When a section of the heart tissue doesn't get sufficient blood supply, a heart attack - also known as a myocardial infarction - can happen. The longer the heart muscle goes without therapy to improve blood circulation, the more harm it can cause, including post-traumatic stress disorder (PTSD). It is estimated that 12% of heart attack survivors experience PTSD. The danger lies in the fact that those who develop PTSD are at twice as high a chance to experience a recurrent heart attack compared with those who do not have PTSD. Thus, treatment for PTSD can improve the well-being of the heart attack patient both physically and mentally.

  • Heart Failure:

A heart that cannot maintain pace with its workload is said to be in cardiac failure. Heart failure is a critical and gradual ailment which can be managed but not treated. This condition can take a serious toll on a person, both physically and mentally. Panic, frustration, despair, as well as worry are reported to be prevalent emotions. For some, these sentiments come and go. Others are in a constant state of anxiety as a result of cardiac failure. Additionally, a number of drugs used to manage heart failure might cause depression. Some people find that heart failure has a negative impact on their capability to cope with mental and emotional distress.

  • Stroke:

Mental wellness issues are not uncommon among stroke patients. Changes in mood, personality and behavior including PTSD are one of the major long-term side effects after a stroke. Post-stroke rehabilitation and recovery plans sometimes focus on treating and improving the physical issues rather than the mental health side effects. But stroke patients need both to recover well. Read our article on after-stroke care for a guide on managing mental and psychological side effects of stroke here.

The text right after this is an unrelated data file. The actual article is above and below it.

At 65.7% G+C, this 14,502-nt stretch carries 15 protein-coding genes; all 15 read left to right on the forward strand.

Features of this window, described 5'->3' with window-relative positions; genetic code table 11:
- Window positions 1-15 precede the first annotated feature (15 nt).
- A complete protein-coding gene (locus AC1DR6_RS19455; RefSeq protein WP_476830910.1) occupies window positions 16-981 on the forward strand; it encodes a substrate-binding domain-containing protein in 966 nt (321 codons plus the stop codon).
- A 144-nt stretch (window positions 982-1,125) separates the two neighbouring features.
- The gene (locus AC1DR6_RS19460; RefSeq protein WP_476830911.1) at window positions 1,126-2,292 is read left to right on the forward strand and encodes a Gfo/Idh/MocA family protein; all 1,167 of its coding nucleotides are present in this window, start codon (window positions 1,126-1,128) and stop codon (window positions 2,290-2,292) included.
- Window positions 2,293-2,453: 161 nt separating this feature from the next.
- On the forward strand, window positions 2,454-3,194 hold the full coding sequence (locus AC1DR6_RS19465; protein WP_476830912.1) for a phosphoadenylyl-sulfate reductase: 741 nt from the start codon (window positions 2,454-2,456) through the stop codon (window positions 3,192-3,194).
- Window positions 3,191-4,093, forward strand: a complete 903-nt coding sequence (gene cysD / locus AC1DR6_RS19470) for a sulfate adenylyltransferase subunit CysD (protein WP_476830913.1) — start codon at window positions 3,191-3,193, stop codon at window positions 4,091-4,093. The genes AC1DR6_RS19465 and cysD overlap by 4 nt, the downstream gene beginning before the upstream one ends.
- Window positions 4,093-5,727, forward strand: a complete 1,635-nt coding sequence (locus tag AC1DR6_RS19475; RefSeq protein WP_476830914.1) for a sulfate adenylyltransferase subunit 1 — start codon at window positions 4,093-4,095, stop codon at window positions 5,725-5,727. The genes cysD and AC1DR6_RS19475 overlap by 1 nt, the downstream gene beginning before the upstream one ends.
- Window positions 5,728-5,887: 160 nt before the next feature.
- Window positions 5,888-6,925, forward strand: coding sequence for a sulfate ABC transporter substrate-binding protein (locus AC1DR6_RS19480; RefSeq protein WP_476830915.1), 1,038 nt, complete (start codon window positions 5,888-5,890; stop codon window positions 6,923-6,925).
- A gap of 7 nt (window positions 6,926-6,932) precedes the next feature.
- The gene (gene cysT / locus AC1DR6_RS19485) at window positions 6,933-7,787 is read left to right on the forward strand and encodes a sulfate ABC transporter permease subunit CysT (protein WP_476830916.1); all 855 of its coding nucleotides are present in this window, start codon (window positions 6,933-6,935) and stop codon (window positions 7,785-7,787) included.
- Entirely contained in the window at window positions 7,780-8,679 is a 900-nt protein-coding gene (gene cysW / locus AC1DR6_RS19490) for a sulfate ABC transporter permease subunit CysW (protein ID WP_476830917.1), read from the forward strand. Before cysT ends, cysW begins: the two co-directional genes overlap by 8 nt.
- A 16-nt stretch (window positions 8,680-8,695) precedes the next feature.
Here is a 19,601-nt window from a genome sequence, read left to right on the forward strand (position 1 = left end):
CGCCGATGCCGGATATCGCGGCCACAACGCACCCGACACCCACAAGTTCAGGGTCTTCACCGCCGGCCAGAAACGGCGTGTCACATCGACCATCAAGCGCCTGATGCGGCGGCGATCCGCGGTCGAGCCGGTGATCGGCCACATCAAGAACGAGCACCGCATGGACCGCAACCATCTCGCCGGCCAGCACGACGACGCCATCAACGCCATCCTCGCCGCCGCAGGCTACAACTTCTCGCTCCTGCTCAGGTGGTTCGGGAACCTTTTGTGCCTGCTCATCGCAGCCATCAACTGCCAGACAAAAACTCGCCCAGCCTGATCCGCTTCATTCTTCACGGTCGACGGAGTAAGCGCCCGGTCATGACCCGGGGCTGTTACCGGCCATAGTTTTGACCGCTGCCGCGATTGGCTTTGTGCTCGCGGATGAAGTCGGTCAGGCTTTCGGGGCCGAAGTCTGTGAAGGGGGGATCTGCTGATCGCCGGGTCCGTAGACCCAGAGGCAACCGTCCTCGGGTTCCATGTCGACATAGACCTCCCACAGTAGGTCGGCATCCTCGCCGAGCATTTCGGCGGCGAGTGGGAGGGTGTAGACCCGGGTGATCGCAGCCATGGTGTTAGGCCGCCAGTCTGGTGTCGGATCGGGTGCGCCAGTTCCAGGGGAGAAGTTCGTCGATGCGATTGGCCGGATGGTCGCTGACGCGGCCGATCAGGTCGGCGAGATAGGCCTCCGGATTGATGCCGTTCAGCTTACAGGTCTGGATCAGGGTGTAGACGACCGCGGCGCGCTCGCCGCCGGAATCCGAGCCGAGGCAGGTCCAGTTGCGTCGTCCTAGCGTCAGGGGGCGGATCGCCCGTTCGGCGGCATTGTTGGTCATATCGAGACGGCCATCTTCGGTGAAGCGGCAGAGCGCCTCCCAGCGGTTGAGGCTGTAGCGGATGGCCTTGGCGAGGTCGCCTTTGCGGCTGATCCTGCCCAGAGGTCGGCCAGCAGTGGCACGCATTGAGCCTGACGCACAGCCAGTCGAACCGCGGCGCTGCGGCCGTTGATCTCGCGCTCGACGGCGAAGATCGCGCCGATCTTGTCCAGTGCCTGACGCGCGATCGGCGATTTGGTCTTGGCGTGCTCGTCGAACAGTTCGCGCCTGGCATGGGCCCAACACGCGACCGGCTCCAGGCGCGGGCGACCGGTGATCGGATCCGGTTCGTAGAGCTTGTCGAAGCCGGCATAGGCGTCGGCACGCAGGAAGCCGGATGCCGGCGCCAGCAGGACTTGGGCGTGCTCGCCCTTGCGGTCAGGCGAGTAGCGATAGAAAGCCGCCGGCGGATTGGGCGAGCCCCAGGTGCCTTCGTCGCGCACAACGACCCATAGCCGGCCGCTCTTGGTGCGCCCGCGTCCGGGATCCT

3. Stress: A Common Cause of both Heart and Mental Issues

Stress is an inevitable component of everyday living. Stress can be caused by physical factors such as pressure at work, a lack of rest or an illness. Psychological pain can also be a source of stress, such as job or income loss or losing a beloved person.

The body reacts to stress by releasing chemicals such as cortisol and adrenaline to deal with the stressful event. Such a stress response is designed to keep us safe. However, it can wreak havoc on our health, both when it is low but continual, or when it is excessively high over a short period of time. Stress has been linked to a rise in cholesterol - which can cause hyperlipidemia, a rise in blood sugar - which can cause diabetes, and persistently elevated blood pressure or hypertension. Altogether, a person under constant stress or extreme stress is at greater risk of developing cardiovascular and mental diseases.

A number of other mechanics link stress and coronary heart diseases. The frequent stress reaction can trigger changes in the body that increase calcium development in the arteries, causing them to harden - medically known as atherosclerosis. Stress can also divert blood supply away from the heart, depriving it of sufficient oxygenated blood. Long-term stress can also impact blood clotting. This thickens the blood as well as raises the risk of strokes.

4. How to Take Care of Mental Health for Heart Patients

Now that we are aware of the impact of heart conditions on mental health, it is important to be able to recognise mental issues among heart patients and get prompt and adequate treatment.

Heart and stroke patients and caregivers are recommended to follow the below steps to safeguard their mental health.